Guatemala’s plans to install anti-drug flight radar could further increase drug traffickers’ heavy reliance on maritime routes.
Following the approval of a $36 million loan, Guatemala’s Defense and Civil Aviation ministries bought three Spanish-made radar units. The units will expand Guatemala’s 15-year old civil radar system, allowing authorities to identify clandestine aircraft and block drug trafficking air routes, Defense Minister Manuel Lopez Ambrosio told Prensa Libre.
The two ministries have begun testing the first radar unit and expects all three to be operational in July. Guatemalan authorities are likely hoping to replicate reported success in Honduras, where security forces claim to have eliminated drug flights, through the use of radar.
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Guatemalan policy makers are probably eager to highlight any possible advances they might make against transnational drug trafficking — especially given the general elections that will be held this September. However, rather than having a significant impact on the amount of drugs flowing through Guatemala, it’s likely the radar will only encourage traffickers to move more drug shipments by sea.
Latin American criminal groups rely heavily on maritime trafficking routes, and there are already a few examples of traffickers switching to sea routes in the face of increased air security. Guatemala is a key transit point for drugs being smuggled northward, and already has some of the region’s most sophisticated trafficking organizations operating there, including the Zetas and Sinaloa Cartel. These groups will undoubtedly find a way to overcome any challenges posed by increased air monitoring and keep the product flowing.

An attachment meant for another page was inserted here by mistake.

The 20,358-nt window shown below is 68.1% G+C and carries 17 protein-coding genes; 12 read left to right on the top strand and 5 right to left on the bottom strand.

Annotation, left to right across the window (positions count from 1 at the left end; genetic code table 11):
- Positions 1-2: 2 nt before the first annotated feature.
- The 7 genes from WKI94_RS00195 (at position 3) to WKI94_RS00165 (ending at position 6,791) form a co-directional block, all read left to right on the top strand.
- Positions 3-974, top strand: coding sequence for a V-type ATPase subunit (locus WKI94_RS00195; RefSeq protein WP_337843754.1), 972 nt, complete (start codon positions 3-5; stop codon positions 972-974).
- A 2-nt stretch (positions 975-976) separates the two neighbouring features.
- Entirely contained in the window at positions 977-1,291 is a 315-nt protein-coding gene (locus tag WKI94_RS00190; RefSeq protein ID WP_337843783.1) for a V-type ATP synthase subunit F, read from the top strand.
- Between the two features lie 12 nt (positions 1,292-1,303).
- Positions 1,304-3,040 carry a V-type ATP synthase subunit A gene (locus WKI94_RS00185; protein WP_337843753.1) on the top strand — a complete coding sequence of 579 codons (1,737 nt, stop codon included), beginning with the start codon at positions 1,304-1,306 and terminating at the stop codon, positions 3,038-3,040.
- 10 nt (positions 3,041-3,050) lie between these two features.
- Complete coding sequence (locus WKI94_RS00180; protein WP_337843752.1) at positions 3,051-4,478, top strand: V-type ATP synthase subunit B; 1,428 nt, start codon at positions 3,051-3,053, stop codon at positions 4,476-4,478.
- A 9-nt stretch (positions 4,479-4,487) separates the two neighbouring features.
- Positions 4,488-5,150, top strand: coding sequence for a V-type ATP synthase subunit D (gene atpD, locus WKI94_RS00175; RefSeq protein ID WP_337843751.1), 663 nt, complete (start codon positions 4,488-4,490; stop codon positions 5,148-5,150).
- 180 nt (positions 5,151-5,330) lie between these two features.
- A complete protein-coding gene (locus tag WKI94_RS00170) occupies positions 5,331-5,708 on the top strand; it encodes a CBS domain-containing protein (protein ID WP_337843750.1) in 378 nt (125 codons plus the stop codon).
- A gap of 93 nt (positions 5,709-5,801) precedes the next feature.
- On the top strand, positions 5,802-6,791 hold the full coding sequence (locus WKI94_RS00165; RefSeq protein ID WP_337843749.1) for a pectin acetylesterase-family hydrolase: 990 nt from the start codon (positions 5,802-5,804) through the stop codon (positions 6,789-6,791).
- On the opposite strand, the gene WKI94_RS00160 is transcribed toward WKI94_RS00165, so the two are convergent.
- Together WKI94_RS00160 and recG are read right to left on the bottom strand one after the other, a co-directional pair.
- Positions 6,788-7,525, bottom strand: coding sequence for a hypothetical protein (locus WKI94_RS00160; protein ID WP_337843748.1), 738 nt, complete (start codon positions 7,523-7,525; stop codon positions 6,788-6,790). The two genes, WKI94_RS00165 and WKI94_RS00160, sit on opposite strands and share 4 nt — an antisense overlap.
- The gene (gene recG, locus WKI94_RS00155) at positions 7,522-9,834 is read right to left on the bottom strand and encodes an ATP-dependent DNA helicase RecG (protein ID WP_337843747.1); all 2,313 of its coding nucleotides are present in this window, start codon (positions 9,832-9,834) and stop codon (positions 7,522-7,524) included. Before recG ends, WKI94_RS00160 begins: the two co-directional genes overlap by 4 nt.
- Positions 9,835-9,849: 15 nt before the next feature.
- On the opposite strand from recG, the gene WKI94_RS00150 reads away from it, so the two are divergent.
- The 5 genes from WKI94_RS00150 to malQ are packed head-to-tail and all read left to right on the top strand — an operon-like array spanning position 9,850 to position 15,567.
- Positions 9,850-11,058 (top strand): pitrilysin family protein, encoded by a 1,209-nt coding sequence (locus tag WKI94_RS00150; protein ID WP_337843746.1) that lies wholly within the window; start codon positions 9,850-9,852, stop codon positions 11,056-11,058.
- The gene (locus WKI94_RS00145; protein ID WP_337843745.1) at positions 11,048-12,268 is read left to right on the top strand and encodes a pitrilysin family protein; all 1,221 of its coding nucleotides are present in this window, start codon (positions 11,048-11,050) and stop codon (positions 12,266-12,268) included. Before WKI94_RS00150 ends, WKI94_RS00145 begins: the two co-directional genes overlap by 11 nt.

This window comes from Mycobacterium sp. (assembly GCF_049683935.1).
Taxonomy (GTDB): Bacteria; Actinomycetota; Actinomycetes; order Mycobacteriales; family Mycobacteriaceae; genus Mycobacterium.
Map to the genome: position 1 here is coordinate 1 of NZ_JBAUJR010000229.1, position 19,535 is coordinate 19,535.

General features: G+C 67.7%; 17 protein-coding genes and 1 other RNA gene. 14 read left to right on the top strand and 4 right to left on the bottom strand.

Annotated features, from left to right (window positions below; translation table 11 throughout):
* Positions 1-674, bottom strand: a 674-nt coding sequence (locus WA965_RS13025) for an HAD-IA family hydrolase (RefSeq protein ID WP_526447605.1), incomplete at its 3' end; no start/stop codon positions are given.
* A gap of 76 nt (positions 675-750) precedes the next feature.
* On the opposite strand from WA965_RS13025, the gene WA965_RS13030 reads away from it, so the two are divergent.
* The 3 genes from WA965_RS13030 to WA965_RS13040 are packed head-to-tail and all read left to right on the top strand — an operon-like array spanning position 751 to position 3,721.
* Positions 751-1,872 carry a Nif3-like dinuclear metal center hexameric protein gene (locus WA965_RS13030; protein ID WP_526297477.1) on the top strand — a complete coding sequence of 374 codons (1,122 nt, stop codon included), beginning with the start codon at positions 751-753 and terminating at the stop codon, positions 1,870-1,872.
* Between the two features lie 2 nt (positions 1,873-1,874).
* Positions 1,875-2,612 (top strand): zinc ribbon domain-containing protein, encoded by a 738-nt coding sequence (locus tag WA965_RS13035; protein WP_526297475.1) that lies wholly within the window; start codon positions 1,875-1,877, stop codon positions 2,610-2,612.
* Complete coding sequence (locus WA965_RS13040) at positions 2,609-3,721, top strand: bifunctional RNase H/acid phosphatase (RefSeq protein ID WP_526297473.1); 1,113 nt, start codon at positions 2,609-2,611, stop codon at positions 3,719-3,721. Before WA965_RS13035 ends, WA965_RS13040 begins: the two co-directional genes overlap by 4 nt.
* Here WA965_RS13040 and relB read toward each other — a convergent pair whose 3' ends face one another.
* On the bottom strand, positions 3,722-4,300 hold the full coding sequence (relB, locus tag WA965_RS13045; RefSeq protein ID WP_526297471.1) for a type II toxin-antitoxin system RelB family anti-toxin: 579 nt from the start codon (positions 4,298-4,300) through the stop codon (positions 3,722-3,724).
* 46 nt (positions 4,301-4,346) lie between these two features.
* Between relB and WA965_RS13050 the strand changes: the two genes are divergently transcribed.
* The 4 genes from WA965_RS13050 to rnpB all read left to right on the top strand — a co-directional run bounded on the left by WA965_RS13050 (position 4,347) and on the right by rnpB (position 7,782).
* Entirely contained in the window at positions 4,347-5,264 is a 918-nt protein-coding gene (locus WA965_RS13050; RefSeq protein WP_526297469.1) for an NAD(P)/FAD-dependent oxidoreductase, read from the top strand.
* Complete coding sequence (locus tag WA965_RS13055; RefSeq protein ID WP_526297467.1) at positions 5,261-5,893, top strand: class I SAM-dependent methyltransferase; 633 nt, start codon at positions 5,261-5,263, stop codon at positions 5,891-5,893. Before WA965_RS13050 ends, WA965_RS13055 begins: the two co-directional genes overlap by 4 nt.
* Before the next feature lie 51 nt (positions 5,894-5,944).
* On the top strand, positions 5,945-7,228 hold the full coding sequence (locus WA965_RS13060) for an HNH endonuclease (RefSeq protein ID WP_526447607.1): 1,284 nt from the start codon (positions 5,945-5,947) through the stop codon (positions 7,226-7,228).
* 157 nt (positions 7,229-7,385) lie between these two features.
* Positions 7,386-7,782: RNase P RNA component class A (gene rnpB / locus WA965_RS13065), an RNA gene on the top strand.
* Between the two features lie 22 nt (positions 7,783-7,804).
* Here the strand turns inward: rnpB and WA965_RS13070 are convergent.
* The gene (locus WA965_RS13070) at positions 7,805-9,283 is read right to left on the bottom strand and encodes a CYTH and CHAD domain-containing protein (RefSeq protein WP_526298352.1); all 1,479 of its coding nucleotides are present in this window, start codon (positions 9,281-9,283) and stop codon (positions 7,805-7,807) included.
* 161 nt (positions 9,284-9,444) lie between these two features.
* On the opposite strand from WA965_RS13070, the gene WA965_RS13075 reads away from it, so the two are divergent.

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Interdiction is another issue worth considering. A new radar system may better allow Guatemala’s authorities to identify suspicious aircraft — however, authorities must then successfully track that aircraft, and, should it refuse calls to land and cross a border into another country, Guatemala must have the necessary relationships in place with neighboring security forces, in order to continue following the plane. The technological ability to detect the plane in the first place is really only the first step in halting aerial drug trafficking.
Currently, Guatemala has a no “shoot-down” law in place, which would allow security forces to shoot down suspected drug flights. These have proven controversial across the region — last year, the US suspended sharing intelligence from its radars with Honduras, when the Central American country approved a shoot-down law.
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